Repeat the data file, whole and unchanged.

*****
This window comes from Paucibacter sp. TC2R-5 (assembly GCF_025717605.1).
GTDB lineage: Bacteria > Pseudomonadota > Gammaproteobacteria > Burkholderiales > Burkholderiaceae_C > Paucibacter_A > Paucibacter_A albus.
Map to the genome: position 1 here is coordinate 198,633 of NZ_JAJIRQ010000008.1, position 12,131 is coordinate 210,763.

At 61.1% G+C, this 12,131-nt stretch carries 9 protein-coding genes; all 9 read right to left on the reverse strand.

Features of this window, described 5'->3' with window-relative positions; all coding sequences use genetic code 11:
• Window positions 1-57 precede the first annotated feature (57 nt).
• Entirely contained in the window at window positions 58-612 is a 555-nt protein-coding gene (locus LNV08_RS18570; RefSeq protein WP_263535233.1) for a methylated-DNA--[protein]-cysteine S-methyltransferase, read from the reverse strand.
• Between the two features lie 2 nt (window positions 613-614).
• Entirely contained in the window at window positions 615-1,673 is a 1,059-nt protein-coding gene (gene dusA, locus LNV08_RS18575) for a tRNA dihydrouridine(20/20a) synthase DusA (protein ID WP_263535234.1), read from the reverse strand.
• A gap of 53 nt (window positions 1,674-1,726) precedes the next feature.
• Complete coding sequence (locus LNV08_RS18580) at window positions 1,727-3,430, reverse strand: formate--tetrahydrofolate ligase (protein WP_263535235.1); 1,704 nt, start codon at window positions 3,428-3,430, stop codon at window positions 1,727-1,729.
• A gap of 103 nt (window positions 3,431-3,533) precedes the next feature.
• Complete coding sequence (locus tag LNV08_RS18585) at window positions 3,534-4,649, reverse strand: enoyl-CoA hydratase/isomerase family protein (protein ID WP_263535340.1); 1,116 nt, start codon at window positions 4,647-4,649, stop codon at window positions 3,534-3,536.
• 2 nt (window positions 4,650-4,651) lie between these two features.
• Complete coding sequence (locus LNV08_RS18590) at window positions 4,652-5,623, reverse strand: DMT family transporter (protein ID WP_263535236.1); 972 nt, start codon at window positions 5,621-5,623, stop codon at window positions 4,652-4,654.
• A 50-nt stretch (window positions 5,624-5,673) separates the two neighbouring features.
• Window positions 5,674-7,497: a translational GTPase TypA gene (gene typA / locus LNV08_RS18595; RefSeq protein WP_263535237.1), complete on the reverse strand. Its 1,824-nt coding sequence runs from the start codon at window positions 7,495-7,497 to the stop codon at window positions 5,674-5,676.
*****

This window comes from Paucibacter sp. TC2R-5 (assembly GCF_025717605.1).
GTDB lineage: Bacteria > Pseudomonadota > Gammaproteobacteria > Burkholderiales > Burkholderiaceae_C > Paucibacter_A > Paucibacter_A albus.
Map to the genome: position 1 here is coordinate 198,633 of NZ_JAJIRQ010000008.1, position 12,131 is coordinate 210,763.

At 61.1% G+C, this 12,131-nt stretch carries 9 protein-coding genes; all 9 read right to left on the reverse strand.

Features of this window, described 5'->3' with window-relative positions; all coding sequences use genetic code 11:
• Window positions 1-57 precede the first annotated feature (57 nt).
• Entirely contained in the window at window positions 58-612 is a 555-nt protein-coding gene (locus LNV08_RS18570; RefSeq protein WP_263535233.1) for a methylated-DNA--[protein]-cysteine S-methyltransferase, read from the reverse strand.
• Between the two features lie 2 nt (window positions 613-614).
• Entirely contained in the window at window positions 615-1,673 is a 1,059-nt protein-coding gene (gene dusA, locus LNV08_RS18575) for a tRNA dihydrouridine(20/20a) synthase DusA (protein ID WP_263535234.1), read from the reverse strand.
• A gap of 53 nt (window positions 1,674-1,726) precedes the next feature.
• Complete coding sequence (locus LNV08_RS18580) at window positions 1,727-3,430, reverse strand: formate--tetrahydrofolate ligase (protein WP_263535235.1); 1,704 nt, start codon at window positions 3,428-3,430, stop codon at window positions 1,727-1,729.
• A gap of 103 nt (window positions 3,431-3,533) precedes the next feature.
• Complete coding sequence (locus tag LNV08_RS18585) at window positions 3,534-4,649, reverse strand: enoyl-CoA hydratase/isomerase family protein (protein ID WP_263535340.1); 1,116 nt, start codon at window positions 4,647-4,649, stop codon at window positions 3,534-3,536.
• 2 nt (window positions 4,650-4,651) lie between these two features.
• Complete coding sequence (locus LNV08_RS18590) at window positions 4,652-5,623, reverse strand: DMT family transporter (protein ID WP_263535236.1); 972 nt, start codon at window positions 5,621-5,623, stop codon at window positions 4,652-4,654.
• A 50-nt stretch (window positions 5,624-5,673) separates the two neighbouring features.
• Window positions 5,674-7,497: a translational GTPase TypA gene (gene typA / locus LNV08_RS18595; RefSeq protein WP_263535237.1), complete on the reverse strand. Its 1,824-nt coding sequence runs from the start codon at window positions 7,495-7,497 to the stop codon at window positions 5,674-5,676.